Photo by Eric F. Coppolino / Chiron Return


The photo above was the approximate location of the LaSalle affordable housing complex — many small apartment buildings with 304 residences that have been demolished due to contamination. Today, wildflowers grow, and there are decaying driveways that lead nowhere. Deer, rabbits, raccoons, foxes, and many kinds of birds seem to thrive in the area, along with abundant wildflowers and trees. After much work, the problem seems to be contained below the ground. Yet chemicals seep through the earth and move in all directions through the groundwater. The area is located close to the Niagara River, about five miles upstream from the famous waterfall. So the water table is high. Toxins seep into homes by way groundwater into basement sumps, thereby directing toxic water into the sewers, rotting out sump pumps and depositing black, a tar-like substance in them.
Photo by Eric F. Coppolino / Chiron Return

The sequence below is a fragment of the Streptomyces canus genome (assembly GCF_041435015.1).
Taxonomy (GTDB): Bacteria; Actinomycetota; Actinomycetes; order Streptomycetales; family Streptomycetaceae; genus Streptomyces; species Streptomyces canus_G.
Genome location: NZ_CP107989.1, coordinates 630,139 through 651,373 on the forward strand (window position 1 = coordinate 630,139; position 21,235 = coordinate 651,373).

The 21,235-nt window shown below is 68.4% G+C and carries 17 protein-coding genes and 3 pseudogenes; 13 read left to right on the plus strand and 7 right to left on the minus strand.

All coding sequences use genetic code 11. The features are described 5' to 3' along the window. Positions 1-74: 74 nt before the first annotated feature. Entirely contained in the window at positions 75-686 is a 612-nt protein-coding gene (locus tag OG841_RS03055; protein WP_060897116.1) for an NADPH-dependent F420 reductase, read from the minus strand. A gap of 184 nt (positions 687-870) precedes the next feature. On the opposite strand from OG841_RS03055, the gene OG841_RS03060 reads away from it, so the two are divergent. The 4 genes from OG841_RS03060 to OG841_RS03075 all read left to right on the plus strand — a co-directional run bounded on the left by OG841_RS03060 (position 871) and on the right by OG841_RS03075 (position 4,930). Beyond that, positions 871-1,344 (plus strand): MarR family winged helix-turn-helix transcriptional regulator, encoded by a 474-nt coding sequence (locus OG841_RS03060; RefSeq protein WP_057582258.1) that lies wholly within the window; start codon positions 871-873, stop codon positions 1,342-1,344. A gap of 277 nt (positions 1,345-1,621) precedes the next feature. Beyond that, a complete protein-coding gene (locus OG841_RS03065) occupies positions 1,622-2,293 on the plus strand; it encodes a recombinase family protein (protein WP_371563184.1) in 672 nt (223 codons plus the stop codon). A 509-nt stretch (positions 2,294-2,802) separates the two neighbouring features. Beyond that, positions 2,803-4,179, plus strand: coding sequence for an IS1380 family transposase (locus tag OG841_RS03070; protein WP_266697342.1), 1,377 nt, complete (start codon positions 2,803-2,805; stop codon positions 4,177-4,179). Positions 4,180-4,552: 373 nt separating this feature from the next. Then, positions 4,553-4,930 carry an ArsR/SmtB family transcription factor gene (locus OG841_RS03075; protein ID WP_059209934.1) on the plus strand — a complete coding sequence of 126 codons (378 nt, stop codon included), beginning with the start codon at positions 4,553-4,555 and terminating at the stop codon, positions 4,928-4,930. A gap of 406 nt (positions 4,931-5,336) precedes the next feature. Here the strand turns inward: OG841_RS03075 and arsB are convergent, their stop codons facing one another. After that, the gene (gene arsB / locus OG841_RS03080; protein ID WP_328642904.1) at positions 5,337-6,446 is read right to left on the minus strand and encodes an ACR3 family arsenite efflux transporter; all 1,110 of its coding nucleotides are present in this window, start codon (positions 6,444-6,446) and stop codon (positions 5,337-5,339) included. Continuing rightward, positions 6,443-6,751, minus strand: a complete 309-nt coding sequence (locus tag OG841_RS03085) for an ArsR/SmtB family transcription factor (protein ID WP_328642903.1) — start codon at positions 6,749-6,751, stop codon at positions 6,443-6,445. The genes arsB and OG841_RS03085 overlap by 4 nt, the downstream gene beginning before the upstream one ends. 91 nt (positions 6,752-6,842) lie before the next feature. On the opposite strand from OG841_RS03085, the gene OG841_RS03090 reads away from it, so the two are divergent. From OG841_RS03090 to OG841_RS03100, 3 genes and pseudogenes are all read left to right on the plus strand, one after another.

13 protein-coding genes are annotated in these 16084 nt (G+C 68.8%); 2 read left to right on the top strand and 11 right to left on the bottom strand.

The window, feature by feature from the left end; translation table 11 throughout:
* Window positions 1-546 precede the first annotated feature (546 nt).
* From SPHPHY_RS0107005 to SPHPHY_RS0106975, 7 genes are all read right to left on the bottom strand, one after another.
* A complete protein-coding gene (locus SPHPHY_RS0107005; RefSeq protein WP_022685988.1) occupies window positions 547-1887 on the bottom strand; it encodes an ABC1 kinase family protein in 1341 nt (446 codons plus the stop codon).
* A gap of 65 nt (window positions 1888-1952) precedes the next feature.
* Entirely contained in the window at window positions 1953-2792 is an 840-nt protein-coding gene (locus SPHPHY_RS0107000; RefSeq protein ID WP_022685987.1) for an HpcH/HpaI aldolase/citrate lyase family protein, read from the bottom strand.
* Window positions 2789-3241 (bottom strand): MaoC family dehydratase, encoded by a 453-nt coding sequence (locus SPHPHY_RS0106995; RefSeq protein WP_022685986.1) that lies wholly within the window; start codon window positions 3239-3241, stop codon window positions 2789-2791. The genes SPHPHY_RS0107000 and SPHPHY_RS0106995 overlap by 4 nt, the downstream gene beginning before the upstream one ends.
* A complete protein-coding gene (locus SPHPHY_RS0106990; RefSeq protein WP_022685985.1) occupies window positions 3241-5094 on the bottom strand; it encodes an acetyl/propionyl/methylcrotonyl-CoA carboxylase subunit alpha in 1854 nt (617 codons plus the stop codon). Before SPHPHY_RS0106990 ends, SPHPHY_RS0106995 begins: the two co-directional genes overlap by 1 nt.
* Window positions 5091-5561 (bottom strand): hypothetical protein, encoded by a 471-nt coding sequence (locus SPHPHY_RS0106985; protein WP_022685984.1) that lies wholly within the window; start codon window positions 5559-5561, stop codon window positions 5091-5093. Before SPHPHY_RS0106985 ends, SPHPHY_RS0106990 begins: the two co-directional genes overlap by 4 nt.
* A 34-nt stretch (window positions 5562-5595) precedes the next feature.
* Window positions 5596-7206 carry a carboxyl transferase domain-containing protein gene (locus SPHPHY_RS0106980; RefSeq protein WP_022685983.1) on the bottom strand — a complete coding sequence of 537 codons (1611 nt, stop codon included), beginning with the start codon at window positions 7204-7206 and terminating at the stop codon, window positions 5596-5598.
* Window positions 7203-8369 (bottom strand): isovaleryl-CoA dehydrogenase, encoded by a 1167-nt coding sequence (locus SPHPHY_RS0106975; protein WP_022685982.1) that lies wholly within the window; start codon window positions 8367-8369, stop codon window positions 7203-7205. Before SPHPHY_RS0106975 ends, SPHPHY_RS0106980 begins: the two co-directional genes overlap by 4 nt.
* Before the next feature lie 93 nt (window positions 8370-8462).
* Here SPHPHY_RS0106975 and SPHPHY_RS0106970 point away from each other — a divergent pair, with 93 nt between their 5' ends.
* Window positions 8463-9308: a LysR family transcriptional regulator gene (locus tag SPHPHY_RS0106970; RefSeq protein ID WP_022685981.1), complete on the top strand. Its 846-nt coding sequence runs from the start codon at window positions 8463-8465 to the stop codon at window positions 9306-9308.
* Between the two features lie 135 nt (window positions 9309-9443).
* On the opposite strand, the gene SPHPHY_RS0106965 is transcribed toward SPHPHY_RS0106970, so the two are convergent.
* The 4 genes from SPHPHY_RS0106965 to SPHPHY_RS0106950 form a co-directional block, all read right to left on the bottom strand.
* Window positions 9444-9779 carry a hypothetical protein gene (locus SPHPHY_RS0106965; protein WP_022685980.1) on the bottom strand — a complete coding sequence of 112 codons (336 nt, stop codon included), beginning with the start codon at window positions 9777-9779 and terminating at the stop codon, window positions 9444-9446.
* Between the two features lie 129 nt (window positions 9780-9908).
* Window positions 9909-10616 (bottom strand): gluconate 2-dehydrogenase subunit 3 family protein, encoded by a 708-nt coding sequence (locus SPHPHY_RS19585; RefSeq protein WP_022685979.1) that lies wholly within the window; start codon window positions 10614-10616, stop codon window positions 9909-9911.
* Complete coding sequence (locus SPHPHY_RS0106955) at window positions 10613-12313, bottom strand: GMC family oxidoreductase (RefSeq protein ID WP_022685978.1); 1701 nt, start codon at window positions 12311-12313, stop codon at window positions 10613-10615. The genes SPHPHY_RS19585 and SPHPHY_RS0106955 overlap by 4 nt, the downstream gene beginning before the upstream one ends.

The first person I met on my visit to love canal was the Rhodesian Ridgeback, Scoobie. Still a puppy, Scoobie has had his tail removed due to a massive tumor. He is friends with the woman above, who lives in a home on 93rd St. with her husband and four young children. This is immediately to the west of the Love Canal and across from the now-demolished LaSalle affordable housing complex. There is a high probability you could sweep up grime from the street, or take a sample of the lawn soil, and find high levels of dioxin. There is no safe level of exposure. Any amount poses a danger. She says it’s a much safer neighborhood than downtown where she grew up; she’s not afraid of getting shot. There is little traffic, so it’s safe for her kids to play and cross the street. Their mortgage on a three-bedroom home is only $1,000. But she also said she felt pressured into taking the home by her realtor. She told me that the child of a previous owner of her home died of what she called “childhood cancer.” She takes beautiful wildlife photos in the woods surrounding the Love Canal dump. To her, it’s a nature sanctuary. All the homes across the street from where she lives — including an affordable housing apartment complex — have been demolished. A few new ones have been built, on the north end of 93rd St. However, after our conversations and tour of the city, she said she is planning to get out somehow. The question is, can she sell her home to another family in good conscience?